Gold prices were rising on Friday as investors bet more central banks may adopt zero interest rates. The gold price rise was also credited to increasing uncertainty for the world economy.
Gold added 0.7% to 1,234.20 an ounce in electronic trading at 7:23 a.m. in New York.
On Thursday, gold prices for April delivery on the New York Mercantile Exchange’s Comex division closed up 1.2% at $1,226.30 an ounce.
Wall Street is set to open lower on Friday. Dow e-minis were down 0.3%, with 31,000 contracts changing hands. S&P 500 e-minis were down 0.3%, with 225,000 contracts traded. NASDAQ 100 e-minis were also down 0.3%, on volume of 26,000 contracts. Wall Street halted a three-day rally on Thursday.
Crude prices fell about two percent on Friday, with the U.S. oil benchmark hovering at $30.00 a barrel after a record increase in U.S. stockpiles.
Gold and stocks switched directions this week following the release of minutes from the Federal Reserve’s most recent meeting. The minutes indicated that the Fed is concerned about the slowdown in the global economy.
That raised speculation that the U.S. central bank may impose negative interest rates–charging commercial banks for the privilege of holding reserves with the central bank–in response to softer current economic activity indicators.
Markets now attach a 10% chance (four times higher than the start of this year) that the Federal Reserve will impose negative interest rates over the next 12 months. (Source: “The consequences of negative interest rates,” CNBC, February 16, 2016.)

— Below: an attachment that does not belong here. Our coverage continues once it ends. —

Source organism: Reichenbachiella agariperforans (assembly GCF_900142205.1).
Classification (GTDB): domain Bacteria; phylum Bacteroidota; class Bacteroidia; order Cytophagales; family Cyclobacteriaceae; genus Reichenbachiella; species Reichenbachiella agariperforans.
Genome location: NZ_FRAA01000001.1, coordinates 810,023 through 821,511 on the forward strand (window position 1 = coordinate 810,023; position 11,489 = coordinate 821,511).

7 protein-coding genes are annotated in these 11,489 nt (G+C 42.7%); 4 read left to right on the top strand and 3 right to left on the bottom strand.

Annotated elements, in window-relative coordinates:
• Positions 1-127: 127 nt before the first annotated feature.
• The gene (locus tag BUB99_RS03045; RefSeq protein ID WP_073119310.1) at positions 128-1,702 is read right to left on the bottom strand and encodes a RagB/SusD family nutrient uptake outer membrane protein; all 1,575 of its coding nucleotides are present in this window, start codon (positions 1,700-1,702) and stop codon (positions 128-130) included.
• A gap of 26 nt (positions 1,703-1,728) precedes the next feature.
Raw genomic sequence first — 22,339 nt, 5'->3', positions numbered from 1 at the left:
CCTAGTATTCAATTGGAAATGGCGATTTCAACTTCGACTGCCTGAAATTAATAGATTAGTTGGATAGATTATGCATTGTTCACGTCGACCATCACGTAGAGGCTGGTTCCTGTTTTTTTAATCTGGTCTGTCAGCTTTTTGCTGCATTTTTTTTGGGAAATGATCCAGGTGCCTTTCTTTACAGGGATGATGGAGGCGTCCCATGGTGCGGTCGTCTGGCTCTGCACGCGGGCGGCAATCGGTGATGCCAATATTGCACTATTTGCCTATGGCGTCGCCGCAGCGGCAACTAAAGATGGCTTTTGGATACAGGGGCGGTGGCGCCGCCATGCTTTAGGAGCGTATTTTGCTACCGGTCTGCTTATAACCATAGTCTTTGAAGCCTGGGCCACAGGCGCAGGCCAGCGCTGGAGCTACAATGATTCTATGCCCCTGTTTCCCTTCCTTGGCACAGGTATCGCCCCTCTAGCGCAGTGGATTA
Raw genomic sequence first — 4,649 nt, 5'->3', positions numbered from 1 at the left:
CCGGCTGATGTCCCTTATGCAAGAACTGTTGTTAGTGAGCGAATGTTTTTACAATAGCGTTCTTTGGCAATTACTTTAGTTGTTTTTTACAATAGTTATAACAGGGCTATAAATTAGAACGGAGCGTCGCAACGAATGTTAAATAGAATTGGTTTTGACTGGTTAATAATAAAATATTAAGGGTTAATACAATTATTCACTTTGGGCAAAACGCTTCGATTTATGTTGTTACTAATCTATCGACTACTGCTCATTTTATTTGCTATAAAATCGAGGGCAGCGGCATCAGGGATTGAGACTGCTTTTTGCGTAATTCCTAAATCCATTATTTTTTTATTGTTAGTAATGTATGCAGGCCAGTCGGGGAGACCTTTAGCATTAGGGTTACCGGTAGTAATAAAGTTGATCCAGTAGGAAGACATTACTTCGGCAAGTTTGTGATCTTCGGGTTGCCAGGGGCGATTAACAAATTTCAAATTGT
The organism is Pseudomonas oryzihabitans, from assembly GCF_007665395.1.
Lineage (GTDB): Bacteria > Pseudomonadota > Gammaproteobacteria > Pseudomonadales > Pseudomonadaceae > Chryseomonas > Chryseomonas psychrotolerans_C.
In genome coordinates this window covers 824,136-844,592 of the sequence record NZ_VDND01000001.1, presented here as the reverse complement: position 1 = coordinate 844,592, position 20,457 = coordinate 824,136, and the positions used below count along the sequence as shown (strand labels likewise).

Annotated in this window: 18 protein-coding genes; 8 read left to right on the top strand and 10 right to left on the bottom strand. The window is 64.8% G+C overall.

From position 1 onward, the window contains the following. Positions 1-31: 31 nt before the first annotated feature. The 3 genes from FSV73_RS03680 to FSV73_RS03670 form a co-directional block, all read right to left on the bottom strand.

Countries representing almost a quarter of global gross domestic product (GDP) now have sub-zero interest rates–including the eurozone, Switzerland, Denmark, Sweden, and Japan.
Almost a third of all the sovereign debt held by developed economies is negative yielding. That’s more than $7.0 trillion worth of assets guaranteed to lose money if held to maturity, CBC reported, citing Bloomberg. (Source: “Gold price over $1,200 has bullion buyers sure rally will continue,” CBC, February 19, 2016.)
Gold stands to benefit in a low interest rate environment because it carries no yield.
Gold prices have rallied since they touched a 52-week low of $1,047 late last year. They are up 16% this year.
On the other hand, equities worldwide lost as much as $8.6 trillion in value this year, according to Bloomberg.
The S&P, Dow, and NASDAQ have retreated 6.2%, 5.8%, and 10.4%, respectively, since the beginning of the year.